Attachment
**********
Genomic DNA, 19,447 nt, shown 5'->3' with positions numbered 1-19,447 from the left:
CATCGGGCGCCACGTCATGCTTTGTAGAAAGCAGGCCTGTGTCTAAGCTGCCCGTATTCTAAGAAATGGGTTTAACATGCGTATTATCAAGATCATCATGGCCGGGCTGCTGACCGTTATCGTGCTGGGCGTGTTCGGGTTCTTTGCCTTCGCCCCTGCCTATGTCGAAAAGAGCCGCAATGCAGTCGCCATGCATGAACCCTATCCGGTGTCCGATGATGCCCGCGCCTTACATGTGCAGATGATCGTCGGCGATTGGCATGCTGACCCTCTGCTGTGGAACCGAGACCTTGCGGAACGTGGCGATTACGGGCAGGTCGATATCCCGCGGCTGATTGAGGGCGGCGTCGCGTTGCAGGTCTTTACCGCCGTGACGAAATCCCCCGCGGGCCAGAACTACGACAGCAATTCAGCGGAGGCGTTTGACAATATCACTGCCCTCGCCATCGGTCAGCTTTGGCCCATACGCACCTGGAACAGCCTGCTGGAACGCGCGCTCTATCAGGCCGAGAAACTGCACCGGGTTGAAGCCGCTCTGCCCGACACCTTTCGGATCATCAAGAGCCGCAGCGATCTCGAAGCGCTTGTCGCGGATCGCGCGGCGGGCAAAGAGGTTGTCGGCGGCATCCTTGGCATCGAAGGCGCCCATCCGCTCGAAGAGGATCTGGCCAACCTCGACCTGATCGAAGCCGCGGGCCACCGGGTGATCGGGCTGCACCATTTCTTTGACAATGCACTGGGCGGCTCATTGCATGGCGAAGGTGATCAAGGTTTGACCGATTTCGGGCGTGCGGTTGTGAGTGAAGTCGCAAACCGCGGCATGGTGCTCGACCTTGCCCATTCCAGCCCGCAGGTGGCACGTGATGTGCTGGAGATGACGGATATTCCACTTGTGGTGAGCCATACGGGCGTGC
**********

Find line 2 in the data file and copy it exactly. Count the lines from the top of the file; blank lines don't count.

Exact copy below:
CATCGGGCGCCACGTCATGCTTTGTAGAAAGCAGGCCTGTGTCTAAGCTGCCCGTATTCTAAGAAATGGGTTTAACATGCGTATTATCAAGATCATCATGGCCGGGCTGCTGACCGTTATCGTGCTGGGCGTGTTCGGGTTCTTTGCCTTCGCCCCTGCCTATGTCGAAAAGAGCCGCAATGCAGTCGCCATGCATGAACCCTATCCGGTGTCCGATGATGCCCGCGCCTTACATGTGCAGATGATCGTCGGCGATTGGCATGCTGACCCTCTGCTGTGGAACCGAGACCTTGCGGAACGTGGCGATTACGGGCAGGTCGATATCCCGCGGCTGATTGAGGGCGGCGTCGCGTTGCAGGTCTTTACCGCCGTGACGAAATCCCCCGCGGGCCAGAACTACGACAGCAATTCAGCGGAGGCGTTTGACAATATCACTGCCCTCGCCATCGGTCAGCTTTGGCCCATACGCACCTGGAACAGCCTGCTGGAACGCGCGCTCTATCAGGCCGAGAAACTGCACCGGGTTGAAGCCGCTCTGCCCGACACCTTTCGGATCATCAAGAGCCGCAGCGATCTCGAAGCGCTTGTCGCGGATCGCGCGGCGGGCAAAGAGGTTGTCGGCGGCATCCTTGGCATCGAAGGCGCCCATCCGCTCGAAGAGGATCTGGCCAACCTCGACCTGATCGAAGCCGCGGGCCACCGGGTGATCGGGCTGCACCATTTCTTTGACAATGCACTGGGCGGCTCATTGCATGGCGAAGGTGATCAAGGTTTGACCGATTTCGGGCGTGCGGTTGTGAGTGAAGTCGCAAACCGCGGCATGGTGCTCGACCTTGCCCATTCCAGCCCGCAGGTGGCACGTGATGTGCTGGAGATGACGGATATTCCACTTGTGGTGAGCCATACGGGCGTGC